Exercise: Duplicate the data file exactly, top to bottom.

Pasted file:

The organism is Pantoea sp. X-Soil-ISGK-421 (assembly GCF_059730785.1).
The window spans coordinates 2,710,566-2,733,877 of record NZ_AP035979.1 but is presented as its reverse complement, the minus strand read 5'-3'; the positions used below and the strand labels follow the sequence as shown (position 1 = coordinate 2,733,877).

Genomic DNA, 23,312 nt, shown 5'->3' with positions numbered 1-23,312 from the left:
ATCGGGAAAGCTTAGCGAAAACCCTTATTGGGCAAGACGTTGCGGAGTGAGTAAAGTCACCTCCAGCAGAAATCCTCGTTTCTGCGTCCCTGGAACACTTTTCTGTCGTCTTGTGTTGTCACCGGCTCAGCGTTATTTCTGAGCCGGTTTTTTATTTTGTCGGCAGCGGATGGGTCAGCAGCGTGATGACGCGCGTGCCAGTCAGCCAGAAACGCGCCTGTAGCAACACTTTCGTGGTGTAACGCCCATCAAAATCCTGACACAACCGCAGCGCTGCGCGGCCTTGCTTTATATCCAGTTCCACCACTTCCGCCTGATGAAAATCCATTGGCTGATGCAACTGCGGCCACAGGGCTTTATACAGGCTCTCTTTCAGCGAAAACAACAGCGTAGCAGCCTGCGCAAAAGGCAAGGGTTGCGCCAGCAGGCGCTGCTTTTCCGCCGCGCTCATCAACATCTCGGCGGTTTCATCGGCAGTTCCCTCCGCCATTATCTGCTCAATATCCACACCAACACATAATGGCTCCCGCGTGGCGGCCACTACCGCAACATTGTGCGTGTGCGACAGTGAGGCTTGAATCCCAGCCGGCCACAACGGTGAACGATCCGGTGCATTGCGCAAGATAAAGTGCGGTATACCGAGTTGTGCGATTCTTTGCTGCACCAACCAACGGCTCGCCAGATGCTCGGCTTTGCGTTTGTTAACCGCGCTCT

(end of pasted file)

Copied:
The organism is Pantoea sp. X-Soil-ISGK-421 (assembly GCF_059730785.1).
The window spans coordinates 2,710,566-2,733,877 of record NZ_AP035979.1 but is presented as its reverse complement, the minus strand read 5'-3'; the positions used below and the strand labels follow the sequence as shown (position 1 = coordinate 2,733,877).

Genomic DNA, 23,312 nt, shown 5'->3' with positions numbered 1-23,312 from the left:
ATCGGGAAAGCTTAGCGAAAACCCTTATTGGGCAAGACGTTGCGGAGTGAGTAAAGTCACCTCCAGCAGAAATCCTCGTTTCTGCGTCCCTGGAACACTTTTCTGTCGTCTTGTGTTGTCACCGGCTCAGCGTTATTTCTGAGCCGGTTTTTTATTTTGTCGGCAGCGGATGGGTCAGCAGCGTGATGACGCGCGTGCCAGTCAGCCAGAAACGCGCCTGTAGCAACACTTTCGTGGTGTAACGCCCATCAAAATCCTGACACAACCGCAGCGCTGCGCGGCCTTGCTTTATATCCAGTTCCACCACTTCCGCCTGATGAAAATCCATTGGCTGATGCAACTGCGGCCACAGGGCTTTATACAGGCTCTCTTTCAGCGAAAACAACAGCGTAGCAGCCTGCGCAAAAGGCAAGGGTTGCGCCAGCAGGCGCTGCTTTTCCGCCGCGCTCATCAACATCTCGGCGGTTTCATCGGCAGTTCCCTCCGCCATTATCTGCTCAATATCCACACCAACACATAATGGCTCCCGCGTGGCGGCCACTACCGCAACATTGTGCGTGTGCGACAGTGAGGCTTGAATCCCAGCCGGCCACAACGGTGAACGATCCGGTGCATTGCGCAAGATAAAGTGCGGTATACCGAGTTGTGCGATTCTTTGCTGCACCAACCAACGGCTCGCCAGATGCTCGGCTTTGCGTTTGTTAACCGCGCTCT